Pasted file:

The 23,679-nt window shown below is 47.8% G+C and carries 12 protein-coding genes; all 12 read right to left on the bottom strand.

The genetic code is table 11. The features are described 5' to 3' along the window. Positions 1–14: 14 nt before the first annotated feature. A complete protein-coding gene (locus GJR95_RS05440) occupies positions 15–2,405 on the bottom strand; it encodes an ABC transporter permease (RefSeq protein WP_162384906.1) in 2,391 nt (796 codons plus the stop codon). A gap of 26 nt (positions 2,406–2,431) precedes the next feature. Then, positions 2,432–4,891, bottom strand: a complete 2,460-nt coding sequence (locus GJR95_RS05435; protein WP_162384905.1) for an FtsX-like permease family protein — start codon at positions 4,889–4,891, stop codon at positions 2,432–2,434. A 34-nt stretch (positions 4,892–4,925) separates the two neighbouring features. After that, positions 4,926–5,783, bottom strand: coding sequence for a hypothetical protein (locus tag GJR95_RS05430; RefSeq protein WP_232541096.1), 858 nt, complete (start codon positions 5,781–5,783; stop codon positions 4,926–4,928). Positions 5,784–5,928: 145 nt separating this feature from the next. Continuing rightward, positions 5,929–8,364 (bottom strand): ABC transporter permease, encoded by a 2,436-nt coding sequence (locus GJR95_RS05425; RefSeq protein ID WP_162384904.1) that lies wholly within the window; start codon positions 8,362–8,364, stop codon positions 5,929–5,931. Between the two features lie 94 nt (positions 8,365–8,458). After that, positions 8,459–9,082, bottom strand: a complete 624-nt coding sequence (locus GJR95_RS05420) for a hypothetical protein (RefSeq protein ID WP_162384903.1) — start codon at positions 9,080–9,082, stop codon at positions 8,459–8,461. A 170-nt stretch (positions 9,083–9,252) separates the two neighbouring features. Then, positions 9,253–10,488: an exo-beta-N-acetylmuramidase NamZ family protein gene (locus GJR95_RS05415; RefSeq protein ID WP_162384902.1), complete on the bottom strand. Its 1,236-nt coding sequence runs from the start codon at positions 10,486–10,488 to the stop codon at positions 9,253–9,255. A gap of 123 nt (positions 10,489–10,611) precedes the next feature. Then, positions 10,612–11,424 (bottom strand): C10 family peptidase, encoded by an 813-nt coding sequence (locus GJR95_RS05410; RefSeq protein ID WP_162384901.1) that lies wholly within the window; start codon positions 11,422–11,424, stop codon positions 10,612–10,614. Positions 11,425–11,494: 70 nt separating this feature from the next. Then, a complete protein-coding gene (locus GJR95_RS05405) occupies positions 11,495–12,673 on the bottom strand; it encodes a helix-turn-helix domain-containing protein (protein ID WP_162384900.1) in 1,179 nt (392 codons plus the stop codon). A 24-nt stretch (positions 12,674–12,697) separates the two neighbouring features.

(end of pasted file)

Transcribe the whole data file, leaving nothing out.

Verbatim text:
The 23,679-nt window shown below is 47.8% G+C and carries 12 protein-coding genes; all 12 read right to left on the bottom strand.

The genetic code is table 11. The features are described 5' to 3' along the window. Positions 1–14: 14 nt before the first annotated feature. A complete protein-coding gene (locus GJR95_RS05440) occupies positions 15–2,405 on the bottom strand; it encodes an ABC transporter permease (RefSeq protein WP_162384906.1) in 2,391 nt (796 codons plus the stop codon). A gap of 26 nt (positions 2,406–2,431) precedes the next feature. Then, positions 2,432–4,891, bottom strand: a complete 2,460-nt coding sequence (locus GJR95_RS05435; protein WP_162384905.1) for an FtsX-like permease family protein — start codon at positions 4,889–4,891, stop codon at positions 2,432–2,434. A 34-nt stretch (positions 4,892–4,925) separates the two neighbouring features. After that, positions 4,926–5,783, bottom strand: coding sequence for a hypothetical protein (locus tag GJR95_RS05430; RefSeq protein WP_232541096.1), 858 nt, complete (start codon positions 5,781–5,783; stop codon positions 4,926–4,928). Positions 5,784–5,928: 145 nt separating this feature from the next. Continuing rightward, positions 5,929–8,364 (bottom strand): ABC transporter permease, encoded by a 2,436-nt coding sequence (locus GJR95_RS05425; RefSeq protein ID WP_162384904.1) that lies wholly within the window; start codon positions 8,362–8,364, stop codon positions 5,929–5,931. Between the two features lie 94 nt (positions 8,365–8,458). After that, positions 8,459–9,082, bottom strand: a complete 624-nt coding sequence (locus GJR95_RS05420) for a hypothetical protein (RefSeq protein ID WP_162384903.1) — start codon at positions 9,080–9,082, stop codon at positions 8,459–8,461. A 170-nt stretch (positions 9,083–9,252) separates the two neighbouring features. Then, positions 9,253–10,488: an exo-beta-N-acetylmuramidase NamZ family protein gene (locus GJR95_RS05415; RefSeq protein ID WP_162384902.1), complete on the bottom strand. Its 1,236-nt coding sequence runs from the start codon at positions 10,486–10,488 to the stop codon at positions 9,253–9,255. A gap of 123 nt (positions 10,489–10,611) precedes the next feature. Then, positions 10,612–11,424 (bottom strand): C10 family peptidase, encoded by an 813-nt coding sequence (locus GJR95_RS05410; RefSeq protein ID WP_162384901.1) that lies wholly within the window; start codon positions 11,422–11,424, stop codon positions 10,612–10,614. Positions 11,425–11,494: 70 nt separating this feature from the next. Then, a complete protein-coding gene (locus GJR95_RS05405) occupies positions 11,495–12,673 on the bottom strand; it encodes a helix-turn-helix domain-containing protein (protein ID WP_162384900.1) in 1,179 nt (392 codons plus the stop codon). A 24-nt stretch (positions 12,674–12,697) separates the two neighbouring features.